Book review – Killing Hope, by William Blum

History was my favorite subject in school. Our teacher used to call it “his story” – story of a person. I was always spellbound hearing those stories and believing in everything our teacher used to tell us.

Growing up into an adult and with the exposure of reading multiple books on historical subjects, a different perspective slowly took control. Contrary to what my school teacher said, the “his” in History is not the subject we are reading about but it actually is the author who is creating a view on the subject. A view we all read and tend to believe. History is the story of the subject, as told by the author.

Well, reading this book, “Killing Hope : US Military and CIA interventions since World War II” is like vindicating this belief. William Blum, the author, takes us into a world where everything that is wrong is due to US Presidents, their close aides, CIA and US Military. The innocent people are US Senators, few world media outlets, all foreign governments and all foreign citizens.

Why you should read this book

William Blum gives a superb account of all interventions made by US government between 1950 and 1990. The book covers 55+ such instances and as a reader, you will be left shocked with the ease and extent to which US agencies have manipulated foreign governments. Next time you hear any unrest in one of these countries, it is easy to trace back to the root of problems that country is facing.

The author follows various events in chronological order which makes the entire book a good read. With each event given an average 6 page print space, the reading becomes easy and you will not feel dragged into micro level details. A brilliant effort by William Blum in putting these many articles together.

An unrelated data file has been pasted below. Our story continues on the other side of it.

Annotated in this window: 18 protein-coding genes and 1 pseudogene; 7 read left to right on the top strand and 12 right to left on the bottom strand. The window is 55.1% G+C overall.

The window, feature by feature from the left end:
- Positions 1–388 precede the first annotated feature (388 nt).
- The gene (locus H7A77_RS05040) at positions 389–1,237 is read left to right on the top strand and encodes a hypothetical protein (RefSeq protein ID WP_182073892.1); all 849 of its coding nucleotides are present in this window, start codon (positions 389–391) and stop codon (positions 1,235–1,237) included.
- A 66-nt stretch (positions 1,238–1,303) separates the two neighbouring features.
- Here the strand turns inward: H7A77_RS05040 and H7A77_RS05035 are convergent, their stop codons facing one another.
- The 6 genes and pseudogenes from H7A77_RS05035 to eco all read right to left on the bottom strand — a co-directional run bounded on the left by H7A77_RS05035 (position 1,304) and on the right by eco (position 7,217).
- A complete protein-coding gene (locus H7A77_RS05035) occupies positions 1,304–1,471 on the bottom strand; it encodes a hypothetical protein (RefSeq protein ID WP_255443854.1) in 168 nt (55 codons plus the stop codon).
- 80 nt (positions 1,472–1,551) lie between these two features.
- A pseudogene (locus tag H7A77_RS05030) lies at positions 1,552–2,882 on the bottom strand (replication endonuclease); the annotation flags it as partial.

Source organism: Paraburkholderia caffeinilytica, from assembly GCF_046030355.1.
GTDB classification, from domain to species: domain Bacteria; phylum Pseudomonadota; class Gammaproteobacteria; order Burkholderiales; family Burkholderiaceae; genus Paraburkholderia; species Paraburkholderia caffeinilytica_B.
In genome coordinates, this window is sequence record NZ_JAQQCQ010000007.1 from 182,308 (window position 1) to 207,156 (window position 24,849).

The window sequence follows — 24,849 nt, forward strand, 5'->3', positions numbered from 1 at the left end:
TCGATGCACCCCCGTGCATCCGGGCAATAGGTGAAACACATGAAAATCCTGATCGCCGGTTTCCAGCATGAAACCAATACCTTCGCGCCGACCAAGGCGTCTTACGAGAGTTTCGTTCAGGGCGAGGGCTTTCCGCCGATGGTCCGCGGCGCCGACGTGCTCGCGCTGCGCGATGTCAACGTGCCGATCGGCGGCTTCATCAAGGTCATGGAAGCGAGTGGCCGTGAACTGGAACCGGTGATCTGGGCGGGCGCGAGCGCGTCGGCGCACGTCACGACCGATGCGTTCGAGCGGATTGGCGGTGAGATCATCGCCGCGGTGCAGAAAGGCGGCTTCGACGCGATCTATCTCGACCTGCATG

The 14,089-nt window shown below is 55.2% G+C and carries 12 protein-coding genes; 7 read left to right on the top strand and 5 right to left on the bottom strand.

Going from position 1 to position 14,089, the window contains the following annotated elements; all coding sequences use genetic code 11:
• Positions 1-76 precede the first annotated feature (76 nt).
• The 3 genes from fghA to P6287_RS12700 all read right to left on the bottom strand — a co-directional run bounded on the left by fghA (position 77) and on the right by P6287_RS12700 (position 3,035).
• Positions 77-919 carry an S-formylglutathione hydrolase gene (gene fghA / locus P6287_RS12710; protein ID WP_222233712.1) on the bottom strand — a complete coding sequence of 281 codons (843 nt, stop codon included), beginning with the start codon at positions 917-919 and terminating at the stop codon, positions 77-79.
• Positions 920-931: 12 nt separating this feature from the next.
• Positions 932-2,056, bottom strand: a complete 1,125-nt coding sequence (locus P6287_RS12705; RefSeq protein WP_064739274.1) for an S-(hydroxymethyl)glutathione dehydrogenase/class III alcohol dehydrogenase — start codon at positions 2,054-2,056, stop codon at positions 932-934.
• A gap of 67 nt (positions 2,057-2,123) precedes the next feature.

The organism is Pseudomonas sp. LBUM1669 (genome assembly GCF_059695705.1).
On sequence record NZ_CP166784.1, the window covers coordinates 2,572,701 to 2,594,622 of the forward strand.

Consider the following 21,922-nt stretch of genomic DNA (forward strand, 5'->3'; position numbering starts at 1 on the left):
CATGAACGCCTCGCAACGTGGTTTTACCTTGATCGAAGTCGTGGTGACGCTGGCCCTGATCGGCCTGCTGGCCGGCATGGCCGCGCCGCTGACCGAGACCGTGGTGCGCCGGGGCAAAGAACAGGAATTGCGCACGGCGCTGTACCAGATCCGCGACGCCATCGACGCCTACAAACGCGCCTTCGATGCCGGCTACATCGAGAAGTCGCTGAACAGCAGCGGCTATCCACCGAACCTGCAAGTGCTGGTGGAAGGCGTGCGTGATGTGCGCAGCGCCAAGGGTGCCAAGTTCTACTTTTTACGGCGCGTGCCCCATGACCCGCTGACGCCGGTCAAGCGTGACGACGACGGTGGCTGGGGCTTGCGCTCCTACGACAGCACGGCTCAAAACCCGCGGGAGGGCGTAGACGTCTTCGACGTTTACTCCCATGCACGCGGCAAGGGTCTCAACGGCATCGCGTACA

There are some really good paragraphs where the author touches upon the gruesomeness of US military operations. At one stage, he talks about low intensity conflicts (Palestine, Kashmir) and the really bloody ones (Korea, Vietnam, Cambodia, South America). What converts a low intensity conflict into a major war is the blatant involvement of foreign powers.

And the stuff I did not like

There are few things in this book that disappoint me.

First, the book is about cold war era interventions. There are no details of any of the conflicts post 1993. While the version I read is a 2014 edition, it was disappointing to find out the entire them of the book is anti-communism driven initiatives of US agencies.

Second, the author does not do justice to most of the interventions. This makes the reading a highly unsatisfactory one since the coverage is limited to information the author can get.

Third, the narrative is totally one sided. The entire spectrum of US security agencies are depicted as one sided villains and everyone else as victims. For example, Saddam Hussein was instigated to attack Kuwait and hence he is not at fault – logic like this is used to support every other foreign regime. I detest authors who take such biased view on historical events and sadly, William Blum just does that.

Finally, the book is not based on real evidences. Of course, all the interventions by US agencies were covert operations and hence there will be not official evidences. But the author takes this to a different level by first quoting favorable and out of context statements by various individuals. And then creative a highly subjective, one sided and derogatory narrative.

What do I conclude on this book?

This is a great book if you want to make some hard hitting statements in a geo political debate. But if you are a history buff and looking for some serious insights into what is wrong with political establishments in various countries, this is not the book.

Leave a Reply

Fill in your details below or click an icon to log in: Logo

You are commenting using your account. Log Out /  Change )

Twitter picture

You are commenting using your Twitter account. Log Out /  Change )

Facebook photo

You are commenting using your Facebook account. Log Out /  Change )

Connecting to %s